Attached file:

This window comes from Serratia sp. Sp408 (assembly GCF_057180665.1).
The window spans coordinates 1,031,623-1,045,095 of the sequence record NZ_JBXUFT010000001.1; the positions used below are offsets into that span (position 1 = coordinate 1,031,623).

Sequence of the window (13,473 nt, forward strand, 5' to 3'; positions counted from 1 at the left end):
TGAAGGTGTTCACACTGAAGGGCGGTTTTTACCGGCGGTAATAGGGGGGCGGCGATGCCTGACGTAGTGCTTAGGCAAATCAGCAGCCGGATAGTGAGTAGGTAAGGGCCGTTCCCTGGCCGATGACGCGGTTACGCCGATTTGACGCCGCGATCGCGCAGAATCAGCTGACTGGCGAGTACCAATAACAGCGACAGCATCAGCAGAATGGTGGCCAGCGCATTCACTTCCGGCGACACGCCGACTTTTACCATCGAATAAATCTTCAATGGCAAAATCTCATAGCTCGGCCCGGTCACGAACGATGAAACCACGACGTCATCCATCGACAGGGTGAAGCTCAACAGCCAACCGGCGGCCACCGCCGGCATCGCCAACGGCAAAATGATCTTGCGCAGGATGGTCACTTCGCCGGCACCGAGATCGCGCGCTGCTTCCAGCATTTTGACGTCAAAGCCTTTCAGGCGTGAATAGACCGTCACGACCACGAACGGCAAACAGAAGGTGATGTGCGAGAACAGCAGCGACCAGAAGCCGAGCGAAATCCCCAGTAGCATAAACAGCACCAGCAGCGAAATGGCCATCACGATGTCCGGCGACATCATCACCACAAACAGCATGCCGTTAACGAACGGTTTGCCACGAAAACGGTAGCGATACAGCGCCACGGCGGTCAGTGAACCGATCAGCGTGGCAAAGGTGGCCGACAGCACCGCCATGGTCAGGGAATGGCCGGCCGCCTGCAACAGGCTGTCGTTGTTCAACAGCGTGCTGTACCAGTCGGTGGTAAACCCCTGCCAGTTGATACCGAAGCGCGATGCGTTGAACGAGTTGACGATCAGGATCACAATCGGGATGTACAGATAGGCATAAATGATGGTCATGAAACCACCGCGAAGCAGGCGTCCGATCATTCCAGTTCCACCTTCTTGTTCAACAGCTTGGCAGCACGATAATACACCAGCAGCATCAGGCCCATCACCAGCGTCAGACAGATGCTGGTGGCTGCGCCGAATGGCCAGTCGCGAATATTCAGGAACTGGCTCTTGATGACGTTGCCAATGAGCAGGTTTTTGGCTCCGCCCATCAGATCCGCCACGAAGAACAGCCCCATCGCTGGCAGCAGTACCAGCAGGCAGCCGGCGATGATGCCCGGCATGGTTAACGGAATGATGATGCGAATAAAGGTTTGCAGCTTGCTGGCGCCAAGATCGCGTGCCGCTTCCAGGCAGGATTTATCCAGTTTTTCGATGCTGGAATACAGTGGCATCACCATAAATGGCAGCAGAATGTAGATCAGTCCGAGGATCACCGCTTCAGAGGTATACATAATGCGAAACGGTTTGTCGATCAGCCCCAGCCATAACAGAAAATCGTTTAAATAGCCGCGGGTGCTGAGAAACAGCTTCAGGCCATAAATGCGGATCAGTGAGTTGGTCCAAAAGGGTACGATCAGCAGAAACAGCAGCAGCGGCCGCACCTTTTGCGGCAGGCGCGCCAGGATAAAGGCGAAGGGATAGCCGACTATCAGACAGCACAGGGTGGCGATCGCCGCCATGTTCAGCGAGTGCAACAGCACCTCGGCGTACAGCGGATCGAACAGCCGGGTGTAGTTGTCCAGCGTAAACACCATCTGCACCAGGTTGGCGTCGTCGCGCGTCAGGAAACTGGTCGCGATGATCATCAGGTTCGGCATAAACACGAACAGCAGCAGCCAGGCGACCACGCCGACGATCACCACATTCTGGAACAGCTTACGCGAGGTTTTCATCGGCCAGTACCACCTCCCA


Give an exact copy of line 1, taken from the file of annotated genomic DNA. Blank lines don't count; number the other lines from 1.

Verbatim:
This window comes from Serratia sp. Sp408 (assembly GCF_057180665.1).